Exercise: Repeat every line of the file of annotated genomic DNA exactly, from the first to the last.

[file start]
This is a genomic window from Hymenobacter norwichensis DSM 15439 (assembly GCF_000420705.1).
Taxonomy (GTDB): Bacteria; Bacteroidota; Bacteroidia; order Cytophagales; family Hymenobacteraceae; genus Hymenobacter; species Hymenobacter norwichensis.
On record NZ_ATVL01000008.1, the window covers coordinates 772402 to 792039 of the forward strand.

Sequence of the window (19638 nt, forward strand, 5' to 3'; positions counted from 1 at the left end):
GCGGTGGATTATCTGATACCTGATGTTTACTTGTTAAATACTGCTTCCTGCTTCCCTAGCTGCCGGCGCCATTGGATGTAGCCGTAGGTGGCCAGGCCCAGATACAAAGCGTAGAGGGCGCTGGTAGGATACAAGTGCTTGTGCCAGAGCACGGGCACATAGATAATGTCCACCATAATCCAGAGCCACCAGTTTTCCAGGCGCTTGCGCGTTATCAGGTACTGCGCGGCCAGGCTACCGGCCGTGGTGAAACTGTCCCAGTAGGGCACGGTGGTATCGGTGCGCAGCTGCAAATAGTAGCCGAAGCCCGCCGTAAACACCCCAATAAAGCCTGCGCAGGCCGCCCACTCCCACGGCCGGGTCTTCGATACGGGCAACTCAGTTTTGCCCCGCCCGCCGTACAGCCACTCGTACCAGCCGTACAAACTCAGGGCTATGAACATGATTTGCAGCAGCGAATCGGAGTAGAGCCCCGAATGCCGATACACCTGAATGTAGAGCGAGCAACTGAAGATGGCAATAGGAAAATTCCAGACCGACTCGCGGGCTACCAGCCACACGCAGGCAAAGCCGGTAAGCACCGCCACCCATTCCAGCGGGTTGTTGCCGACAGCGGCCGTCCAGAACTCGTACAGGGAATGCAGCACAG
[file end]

This is a genomic window from Hymenobacter norwichensis DSM 15439 (assembly GCF_000420705.1).
Taxonomy (GTDB): Bacteria; Bacteroidota; Bacteroidia; order Cytophagales; family Hymenobacteraceae; genus Hymenobacter; species Hymenobacter norwichensis.
On record NZ_ATVL01000008.1, the window covers coordinates 772402 to 792039 of the forward strand.

Sequence of the window (19638 nt, forward strand, 5' to 3'; positions counted from 1 at the left end):
GCGGTGGATTATCTGATACCTGATGTTTACTTGTTAAATACTGCTTCCTGCTTCCCTAGCTGCCGGCGCCATTGGATGTAGCCGTAGGTGGCCAGGCCCAGATACAAAGCGTAGAGGGCGCTGGTAGGATACAAGTGCTTGTGCCAGAGCACGGGCACATAGATAATGTCCACCATAATCCAGAGCCACCAGTTTTCCAGGCGCTTGCGCGTTATCAGGTACTGCGCGGCCAGGCTACCGGCCGTGGTGAAACTGTCCCAGTAGGGCACGGTGGTATCGGTGCGCAGCTGCAAATAGTAGCCGAAGCCCGCCGTAAACACCCCAATAAAGCCTGCGCAGGCCGCCCACTCCCACGGCCGGGTCTTCGATACGGGCAACTCAGTTTTGCCCCGCCCGCCGTACAGCCACTCGTACCAGCCGTACAAACTCAGGGCTATGAACATGATTTGCAGCAGCGAATCGGAGTAGAGCCCCGAATGCCGATACACCTGAATGTAGAGCGAGCAACTGAAGATGGCAATAGGAAAATTCCAGACCGACTCGCGGGCTACCAGCCACACGCAGGCAAAGCCGGTAAGCACCGCCACCCATTCCAGCGGGTTGTTGCCGACAGCGGCCGTCCAGAACTCGTACAGGGAATGCAGCACAG